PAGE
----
Right, it’s a standard road trip question, this, coming about two-thirds of the way through day one of the five-day trawl across Europe I’m currently on.

You can have three cars. Any three cars, but only three cars, forever. They always work. They cost you nothing. What are they? It’s a sort-of Desert Island Garage.

I’ve written about this and given my answer before. It changes often, but always includes a Ferrari 250 SWB Competizione, usually a Mercedes G55 AMG (or a Holden Special Vehicles W427), and sometimes a Porsche 911 GT3 RS 4.0. The latter becomes, depending on the day, an Ariel Nomad, a Porsche 909 Bergspyder, a Porsche 917K or a 1967 Honda RA300 F1 car, or something else absurdly wonderful.

What I haven’t done before, mind, is make this into a survey. I say ‘survey’ as if it’s something scientific, but I asked some people on the internet, and just over 100 answered.

They said all sorts, mostly of impeccable taste and at all ends of the market. But there were trends and, as you’d expect, there were some repeat appearances worth mentioning here. They were: 20 Porsche 911s; 19 Range Rovers, 12 McLaren F1s, 10 Audi RS6s, six Ferrari 458s, five BMW M5s, four Ferrari GTC4/FFs, four McLaren P1s, three Rolls-Royce Wraiths and three Volkswagen Campers. (Plus three Ferrari 250 SWBs, gratifyingly.)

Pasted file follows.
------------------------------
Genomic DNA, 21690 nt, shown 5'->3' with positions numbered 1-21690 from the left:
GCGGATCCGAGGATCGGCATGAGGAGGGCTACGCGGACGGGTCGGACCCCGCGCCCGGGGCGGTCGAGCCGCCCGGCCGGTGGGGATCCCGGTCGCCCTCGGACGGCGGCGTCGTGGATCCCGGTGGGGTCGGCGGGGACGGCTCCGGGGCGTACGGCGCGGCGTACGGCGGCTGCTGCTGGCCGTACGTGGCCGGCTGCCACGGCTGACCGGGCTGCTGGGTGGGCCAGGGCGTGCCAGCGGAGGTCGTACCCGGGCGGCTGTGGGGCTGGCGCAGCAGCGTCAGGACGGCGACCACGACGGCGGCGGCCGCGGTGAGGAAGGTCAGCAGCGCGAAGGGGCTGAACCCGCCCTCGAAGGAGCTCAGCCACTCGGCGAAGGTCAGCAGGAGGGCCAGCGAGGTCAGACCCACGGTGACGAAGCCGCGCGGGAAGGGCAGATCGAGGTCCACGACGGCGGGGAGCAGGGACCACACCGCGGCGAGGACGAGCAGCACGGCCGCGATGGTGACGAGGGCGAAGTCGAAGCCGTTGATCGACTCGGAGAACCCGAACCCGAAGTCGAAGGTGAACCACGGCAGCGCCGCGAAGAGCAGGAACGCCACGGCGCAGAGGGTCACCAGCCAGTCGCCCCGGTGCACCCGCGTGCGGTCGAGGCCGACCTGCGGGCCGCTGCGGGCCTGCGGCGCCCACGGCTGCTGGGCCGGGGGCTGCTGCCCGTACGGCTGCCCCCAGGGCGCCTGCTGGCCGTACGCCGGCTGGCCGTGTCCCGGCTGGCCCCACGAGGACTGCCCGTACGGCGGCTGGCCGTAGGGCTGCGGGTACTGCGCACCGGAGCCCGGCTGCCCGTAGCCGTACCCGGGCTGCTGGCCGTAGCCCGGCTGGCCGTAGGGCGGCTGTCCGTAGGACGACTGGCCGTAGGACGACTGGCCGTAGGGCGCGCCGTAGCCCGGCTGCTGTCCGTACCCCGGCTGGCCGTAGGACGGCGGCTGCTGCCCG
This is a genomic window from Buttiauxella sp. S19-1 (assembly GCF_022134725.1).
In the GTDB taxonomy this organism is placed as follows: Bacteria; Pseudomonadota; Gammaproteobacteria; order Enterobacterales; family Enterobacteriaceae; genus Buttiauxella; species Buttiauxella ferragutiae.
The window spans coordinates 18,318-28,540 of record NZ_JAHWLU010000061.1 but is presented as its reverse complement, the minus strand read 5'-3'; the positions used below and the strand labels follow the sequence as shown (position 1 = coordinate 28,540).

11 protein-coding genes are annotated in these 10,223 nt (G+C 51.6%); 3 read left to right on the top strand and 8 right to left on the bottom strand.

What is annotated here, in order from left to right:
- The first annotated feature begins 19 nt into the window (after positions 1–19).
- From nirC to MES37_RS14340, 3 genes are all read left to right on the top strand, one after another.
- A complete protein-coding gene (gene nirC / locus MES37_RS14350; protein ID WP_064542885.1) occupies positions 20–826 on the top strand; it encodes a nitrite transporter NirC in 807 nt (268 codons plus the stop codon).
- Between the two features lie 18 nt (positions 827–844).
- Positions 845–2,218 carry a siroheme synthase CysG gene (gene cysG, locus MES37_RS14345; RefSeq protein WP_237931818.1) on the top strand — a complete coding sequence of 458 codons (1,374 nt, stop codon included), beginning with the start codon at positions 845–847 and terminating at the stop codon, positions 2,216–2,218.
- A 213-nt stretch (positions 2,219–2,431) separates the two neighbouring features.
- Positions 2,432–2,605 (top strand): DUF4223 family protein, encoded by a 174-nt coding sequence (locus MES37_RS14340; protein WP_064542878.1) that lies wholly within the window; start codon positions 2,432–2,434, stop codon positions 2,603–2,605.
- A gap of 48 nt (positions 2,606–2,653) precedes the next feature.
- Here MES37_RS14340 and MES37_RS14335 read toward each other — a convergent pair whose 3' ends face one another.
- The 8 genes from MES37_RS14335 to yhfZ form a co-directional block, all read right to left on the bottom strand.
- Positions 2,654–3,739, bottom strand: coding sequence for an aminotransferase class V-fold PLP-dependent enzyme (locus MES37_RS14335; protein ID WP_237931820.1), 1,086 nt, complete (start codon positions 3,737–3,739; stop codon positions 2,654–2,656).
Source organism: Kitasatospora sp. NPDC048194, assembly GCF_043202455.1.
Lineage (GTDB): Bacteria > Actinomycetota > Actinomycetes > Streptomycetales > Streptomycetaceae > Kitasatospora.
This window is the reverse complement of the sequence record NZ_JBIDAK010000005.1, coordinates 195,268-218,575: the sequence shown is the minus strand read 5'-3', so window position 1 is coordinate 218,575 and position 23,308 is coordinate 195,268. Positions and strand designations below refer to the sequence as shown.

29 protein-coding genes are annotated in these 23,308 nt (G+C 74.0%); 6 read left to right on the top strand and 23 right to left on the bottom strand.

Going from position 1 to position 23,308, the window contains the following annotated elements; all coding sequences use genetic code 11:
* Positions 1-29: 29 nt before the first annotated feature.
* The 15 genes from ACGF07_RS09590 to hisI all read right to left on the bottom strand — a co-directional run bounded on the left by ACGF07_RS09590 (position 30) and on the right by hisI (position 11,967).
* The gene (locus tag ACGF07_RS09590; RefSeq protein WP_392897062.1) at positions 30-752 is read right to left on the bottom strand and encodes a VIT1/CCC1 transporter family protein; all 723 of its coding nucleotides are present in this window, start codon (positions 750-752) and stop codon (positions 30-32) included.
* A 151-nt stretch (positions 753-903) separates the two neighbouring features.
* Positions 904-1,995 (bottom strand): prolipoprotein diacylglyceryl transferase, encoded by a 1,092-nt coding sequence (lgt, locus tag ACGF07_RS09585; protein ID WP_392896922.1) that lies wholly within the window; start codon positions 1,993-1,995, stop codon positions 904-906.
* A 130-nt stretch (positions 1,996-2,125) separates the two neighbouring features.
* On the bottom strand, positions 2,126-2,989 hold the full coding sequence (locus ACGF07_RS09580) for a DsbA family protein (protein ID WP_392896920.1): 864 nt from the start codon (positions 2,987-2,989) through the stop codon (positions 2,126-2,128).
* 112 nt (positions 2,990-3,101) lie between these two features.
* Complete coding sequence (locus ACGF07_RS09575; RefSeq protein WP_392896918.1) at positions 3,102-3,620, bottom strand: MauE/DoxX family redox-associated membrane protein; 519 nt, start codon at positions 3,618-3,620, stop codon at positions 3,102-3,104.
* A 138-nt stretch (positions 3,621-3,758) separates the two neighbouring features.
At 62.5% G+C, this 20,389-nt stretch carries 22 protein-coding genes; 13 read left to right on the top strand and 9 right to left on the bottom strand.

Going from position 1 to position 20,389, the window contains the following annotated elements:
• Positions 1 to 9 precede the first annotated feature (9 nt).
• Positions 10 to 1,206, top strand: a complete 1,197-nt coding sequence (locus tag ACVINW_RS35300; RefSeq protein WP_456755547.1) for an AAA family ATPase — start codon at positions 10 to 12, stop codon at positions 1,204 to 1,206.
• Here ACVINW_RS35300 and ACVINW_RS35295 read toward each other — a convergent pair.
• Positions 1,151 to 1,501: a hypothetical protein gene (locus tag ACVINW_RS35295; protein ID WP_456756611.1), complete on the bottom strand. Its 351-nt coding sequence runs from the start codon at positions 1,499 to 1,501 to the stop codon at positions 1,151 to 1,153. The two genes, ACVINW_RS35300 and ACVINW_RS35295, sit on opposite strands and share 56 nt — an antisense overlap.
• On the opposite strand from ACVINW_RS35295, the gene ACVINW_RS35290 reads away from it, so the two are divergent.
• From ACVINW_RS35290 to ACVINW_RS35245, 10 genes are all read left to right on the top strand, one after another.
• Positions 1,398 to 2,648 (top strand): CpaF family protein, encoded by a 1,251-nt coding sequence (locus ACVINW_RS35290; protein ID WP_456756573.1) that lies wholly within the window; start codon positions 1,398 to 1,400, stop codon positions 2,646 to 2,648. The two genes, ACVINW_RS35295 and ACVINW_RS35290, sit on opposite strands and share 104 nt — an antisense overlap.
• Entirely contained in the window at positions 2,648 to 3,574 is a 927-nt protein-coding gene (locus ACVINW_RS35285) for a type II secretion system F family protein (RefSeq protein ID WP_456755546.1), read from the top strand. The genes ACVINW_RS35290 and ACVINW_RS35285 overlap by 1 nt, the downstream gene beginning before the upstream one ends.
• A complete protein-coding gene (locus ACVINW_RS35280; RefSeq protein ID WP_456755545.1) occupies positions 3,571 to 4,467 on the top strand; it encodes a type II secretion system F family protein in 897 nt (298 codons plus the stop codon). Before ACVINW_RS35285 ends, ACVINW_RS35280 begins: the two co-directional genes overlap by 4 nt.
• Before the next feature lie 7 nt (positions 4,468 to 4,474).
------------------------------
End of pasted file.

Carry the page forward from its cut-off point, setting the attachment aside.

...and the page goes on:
So the ‘idealised’ dream three-car line-up would be a Range Rover, a Porsche 911 (2.7 RS or more modern GT3 being the most common derivatives) and a Mclaren F1. Which wouldn’t be a bad garage to be getting on with, would it?

There were fewer classics than expected and only one pre-war suggestion. Pity, I thought.

Conclusions? Not many, although the need for something practical or useful exists just as much in made-up life as it does in real life, which is why so many Range Rovers, Audi RS6s, BMW M5s and Ferrari FFs appeared on the list. Wealthy people have friends and families too. Who knew? People want, or need, four seats and a boot.

Hence the arrival of the Bentley Bentayga and the upcoming Lamborghini Urus and Rolls-Royce SUV, I suppose. It’s a market that won’t stop growing any time soon.

Big car vs small car

My passenger on this road trip has been spending a lot of time in a Ford Ka+ recently. Trouble with it, he says, is how other people treat you on the road. He’s getting bullied by bigger boys in Mercedes-Benzes and Audis.

I know how he feels. I’d been spending a lot of time in great big cars and then recently spent a few days in a great small one: the Suzuki Ignis.

I’ve a lot of time for the Ignis. With its very mild hybrid set-up and live rear axle, it’s quirky beyond the comprehension of most car makers. But it is insignificant beyond the comprehension of most executive car drivers. If I’m in our Aston Vanquish, I’m given all the space I need on the motorway when overtaking slower vehicles; in the Ignis, nine times out of 10 I can see the whites of the eyes of the overtaking driver, who thinks it’s fine to try to intimidate me out of the way. Whatever we like to think about society, class prejudice isn’t dead.